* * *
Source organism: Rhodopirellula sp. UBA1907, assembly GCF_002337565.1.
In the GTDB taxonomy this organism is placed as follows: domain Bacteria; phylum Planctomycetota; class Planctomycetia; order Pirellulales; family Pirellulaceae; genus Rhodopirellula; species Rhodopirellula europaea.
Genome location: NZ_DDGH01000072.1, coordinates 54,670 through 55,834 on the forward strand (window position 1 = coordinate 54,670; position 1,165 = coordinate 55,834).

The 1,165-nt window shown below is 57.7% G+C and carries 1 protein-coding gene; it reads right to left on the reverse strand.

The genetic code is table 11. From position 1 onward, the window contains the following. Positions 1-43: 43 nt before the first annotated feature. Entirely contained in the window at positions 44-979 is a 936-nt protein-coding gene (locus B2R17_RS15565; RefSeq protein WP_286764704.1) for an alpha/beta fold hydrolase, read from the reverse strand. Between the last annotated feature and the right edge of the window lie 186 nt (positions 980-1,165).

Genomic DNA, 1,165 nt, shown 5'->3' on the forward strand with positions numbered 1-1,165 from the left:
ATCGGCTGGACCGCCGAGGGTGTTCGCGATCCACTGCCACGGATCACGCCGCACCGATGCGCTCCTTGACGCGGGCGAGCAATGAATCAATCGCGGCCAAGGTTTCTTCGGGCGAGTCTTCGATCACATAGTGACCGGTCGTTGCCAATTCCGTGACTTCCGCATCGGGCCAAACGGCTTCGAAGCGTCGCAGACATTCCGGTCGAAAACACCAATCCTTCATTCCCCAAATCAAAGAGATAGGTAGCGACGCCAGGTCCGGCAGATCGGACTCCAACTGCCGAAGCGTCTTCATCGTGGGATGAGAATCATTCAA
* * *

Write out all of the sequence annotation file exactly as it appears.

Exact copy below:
Source organism: Rhodopirellula sp. UBA1907, assembly GCF_002337565.1.
In the GTDB taxonomy this organism is placed as follows: domain Bacteria; phylum Planctomycetota; class Planctomycetia; order Pirellulales; family Pirellulaceae; genus Rhodopirellula; species Rhodopirellula europaea.
Genome location: NZ_DDGH01000072.1, coordinates 54,670 through 55,834 on the forward strand (window position 1 = coordinate 54,670; position 1,165 = coordinate 55,834).

The 1,165-nt window shown below is 57.7% G+C and carries 1 protein-coding gene; it reads right to left on the reverse strand.

The genetic code is table 11. From position 1 onward, the window contains the following. Positions 1-43: 43 nt before the first annotated feature. Entirely contained in the window at positions 44-979 is a 936-nt protein-coding gene (locus B2R17_RS15565; RefSeq protein WP_286764704.1) for an alpha/beta fold hydrolase, read from the reverse strand. Between the last annotated feature and the right edge of the window lie 186 nt (positions 980-1,165).

Genomic DNA, 1,165 nt, shown 5'->3' on the forward strand with positions numbered 1-1,165 from the left:
ATCGGCTGGACCGCCGAGGGTGTTCGCGATCCACTGCCACGGATCACGCCGCACCGATGCGCTCCTTGACGCGGGCGAGCAATGAATCAATCGCGGCCAAGGTTTCTTCGGGCGAGTCTTCGATCACATAGTGACCGGTCGTTGCCAATTCCGTGACTTCCGCATCGGGCCAAACGGCTTCGAAGCGTCGCAGACATTCCGGTCGAAAACACCAATCCTTCATTCCCCAAATCAAAGAGATAGGTAGCGACGCCAGGTCCGGCAGATCGGACTCCAACTGCCGAAGCGTCTTCATCGTGGGATGAGAATCATTCAA